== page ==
According to Kodak airplane travel destroys your digital camera

Started Jul 2, 2011 | Discussions thread
Joseph S Wisniewski Forum Pro • Posts: 34,294
And debunked, yesterday...

Aku Ankka wrote:

Joseph S Wisniewski wrote:

samWebster123 wrote:

Can't get better proof than this Joe

http://www.harvestimaging.com/...90_2005_dec_IEDM_terrestrial_cosmic_rays.pdf

ERROR 404 - PAGE NOT FOUND

Hi Joseph,

Hi Aku...

DPR seems to do something ugly to URLs. The link he wanted to provid is in the domain http://harvestimaging.com/
and in there at /pubdocs/090_2005_dec_IEDM_terrestrial_cosmic_rays.pdf

OK, got it. He posted that one earlier that day, in a different link. It's hard to tell with Sam, because he posts the same links over and over and over again, in his attempts to create the impression that there's actually the "lots of" research that he claimed.

The first time he posted this one, several people, myself included, thoroughly debunked it.

http://forums.dpreview.com/forums/read.asp?forum=1018&message=38831113

(A highly recommended blog by Albert Theuwissen on that site, btw.)

Thanks. I'll check it out.

According to the paper terrestial cosmic rays do have some effect on creating dead pixels. A round trip by plane from Belgium to Tokyo (roughly 24h total) equals to about 100 days on sea level. Experiments at storing at high altitudes and deep underground were also performed.

Actually, according to that paper, they don't have an effect.

The author of the paper sent his sensors on two different trips, at different altitudes, and there was essentially identical results, the same degradation, or, to quote the author "effects can not be separated from the experimental results,"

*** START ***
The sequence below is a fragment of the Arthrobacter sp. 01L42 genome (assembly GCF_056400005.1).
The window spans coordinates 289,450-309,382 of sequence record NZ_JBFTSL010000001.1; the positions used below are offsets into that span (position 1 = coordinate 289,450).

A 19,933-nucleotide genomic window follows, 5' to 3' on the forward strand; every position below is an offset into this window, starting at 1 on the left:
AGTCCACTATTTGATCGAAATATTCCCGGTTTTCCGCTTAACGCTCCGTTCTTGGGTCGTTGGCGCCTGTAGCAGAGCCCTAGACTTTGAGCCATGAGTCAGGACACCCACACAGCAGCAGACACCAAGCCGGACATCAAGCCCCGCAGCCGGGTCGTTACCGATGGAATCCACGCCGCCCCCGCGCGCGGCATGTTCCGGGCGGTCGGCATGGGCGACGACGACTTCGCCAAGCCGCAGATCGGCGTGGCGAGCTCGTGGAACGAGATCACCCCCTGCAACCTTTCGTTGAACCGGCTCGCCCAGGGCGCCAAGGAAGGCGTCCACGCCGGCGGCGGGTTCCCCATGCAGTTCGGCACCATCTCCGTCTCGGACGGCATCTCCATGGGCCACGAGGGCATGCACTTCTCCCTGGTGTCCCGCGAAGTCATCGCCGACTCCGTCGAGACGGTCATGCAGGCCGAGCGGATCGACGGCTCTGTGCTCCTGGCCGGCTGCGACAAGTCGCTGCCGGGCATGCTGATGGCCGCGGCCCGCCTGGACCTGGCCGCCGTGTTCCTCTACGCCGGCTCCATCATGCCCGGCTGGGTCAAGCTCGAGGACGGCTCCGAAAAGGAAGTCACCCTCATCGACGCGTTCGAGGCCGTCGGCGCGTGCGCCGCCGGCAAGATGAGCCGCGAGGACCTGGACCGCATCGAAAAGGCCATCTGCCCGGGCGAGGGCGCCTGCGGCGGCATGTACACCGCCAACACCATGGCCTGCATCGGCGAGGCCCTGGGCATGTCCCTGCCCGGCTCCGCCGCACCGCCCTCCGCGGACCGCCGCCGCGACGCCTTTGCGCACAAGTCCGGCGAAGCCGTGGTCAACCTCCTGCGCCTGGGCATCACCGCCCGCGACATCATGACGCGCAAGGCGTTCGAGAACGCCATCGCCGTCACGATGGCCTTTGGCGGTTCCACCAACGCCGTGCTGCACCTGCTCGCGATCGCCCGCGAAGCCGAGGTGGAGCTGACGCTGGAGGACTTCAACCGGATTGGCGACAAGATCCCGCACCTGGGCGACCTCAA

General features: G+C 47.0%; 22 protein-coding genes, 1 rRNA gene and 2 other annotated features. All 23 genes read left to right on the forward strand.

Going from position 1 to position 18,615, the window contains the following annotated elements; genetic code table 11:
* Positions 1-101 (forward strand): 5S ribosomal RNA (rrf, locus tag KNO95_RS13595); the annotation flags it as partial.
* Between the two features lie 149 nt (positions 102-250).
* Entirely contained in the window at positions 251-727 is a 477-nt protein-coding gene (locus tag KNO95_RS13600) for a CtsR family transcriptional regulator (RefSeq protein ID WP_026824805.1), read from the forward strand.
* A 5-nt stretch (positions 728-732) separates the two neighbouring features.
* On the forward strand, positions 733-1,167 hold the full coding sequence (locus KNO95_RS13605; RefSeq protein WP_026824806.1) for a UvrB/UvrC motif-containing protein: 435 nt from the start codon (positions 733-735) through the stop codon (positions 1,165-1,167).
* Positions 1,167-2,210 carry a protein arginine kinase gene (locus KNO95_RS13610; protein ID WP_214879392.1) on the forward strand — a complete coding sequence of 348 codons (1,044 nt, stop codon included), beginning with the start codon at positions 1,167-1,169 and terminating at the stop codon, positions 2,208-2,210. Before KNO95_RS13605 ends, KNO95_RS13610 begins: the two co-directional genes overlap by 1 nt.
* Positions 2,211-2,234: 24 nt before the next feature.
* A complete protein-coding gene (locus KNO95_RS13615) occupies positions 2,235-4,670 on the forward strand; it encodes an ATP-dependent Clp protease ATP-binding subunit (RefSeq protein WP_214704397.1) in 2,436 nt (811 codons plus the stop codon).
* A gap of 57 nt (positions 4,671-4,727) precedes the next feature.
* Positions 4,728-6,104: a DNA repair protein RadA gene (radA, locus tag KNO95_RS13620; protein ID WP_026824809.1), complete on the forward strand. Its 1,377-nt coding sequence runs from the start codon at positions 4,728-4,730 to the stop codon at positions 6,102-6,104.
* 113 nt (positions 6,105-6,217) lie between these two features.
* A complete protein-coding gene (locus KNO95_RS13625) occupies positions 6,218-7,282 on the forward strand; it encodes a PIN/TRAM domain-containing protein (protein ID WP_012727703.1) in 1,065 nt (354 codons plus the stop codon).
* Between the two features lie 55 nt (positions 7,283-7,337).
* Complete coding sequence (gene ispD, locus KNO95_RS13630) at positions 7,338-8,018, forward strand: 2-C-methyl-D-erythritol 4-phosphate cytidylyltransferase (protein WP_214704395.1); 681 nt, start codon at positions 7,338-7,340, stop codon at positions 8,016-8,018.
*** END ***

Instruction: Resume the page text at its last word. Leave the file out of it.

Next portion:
In other words, he subjected two devices to two entirely different levels of cosmic ray exposure and yet got the same result from both. So, it's pretty obvious that, if the level of degradation is totally independent of the level of cosmic ray exposure, that the cosmic ray exposure was not the cause of the degradation observed. It's obviously something that was constant between the two experiments, his handling of the devices, the scans that they were subjected to by airport security, it's unknown.

That's apparently why the paper is not peer reviewed or published. The author admits it's something he cooked up in his basement. Not necessarily a "bad thing", I've had research published that started off in my basement, but I'm betting his basement isn't like mine, with 6 lab benches, an anechoic chamber, and as many as 3 technicians working on projects.

Now, for consumers this in crease in hot pixels is of course irrelevant. I don't know if in some professional imaging fields equipment is constantly being transported, but if it is, then there may be some significance in the long run for some.

If the equipment is constantly being transported, it's a good indication that it's paying for itself, and is still saving the equipment's users a lot of money over film (which also gets fogged by airport security procedures).

However, those are the sort of people who would be most likely to complain about equipment problems, in places where they'd be heard at high levels, and there appears to be a rather profound lack of complaints...

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Rahon Klavanian 1912-2008.

Armenian genocide survivor, amazing cook, scrabble master, and loving grandmother. You will be missed.

Ciao! Joseph

http://www.swissarmyfork.com

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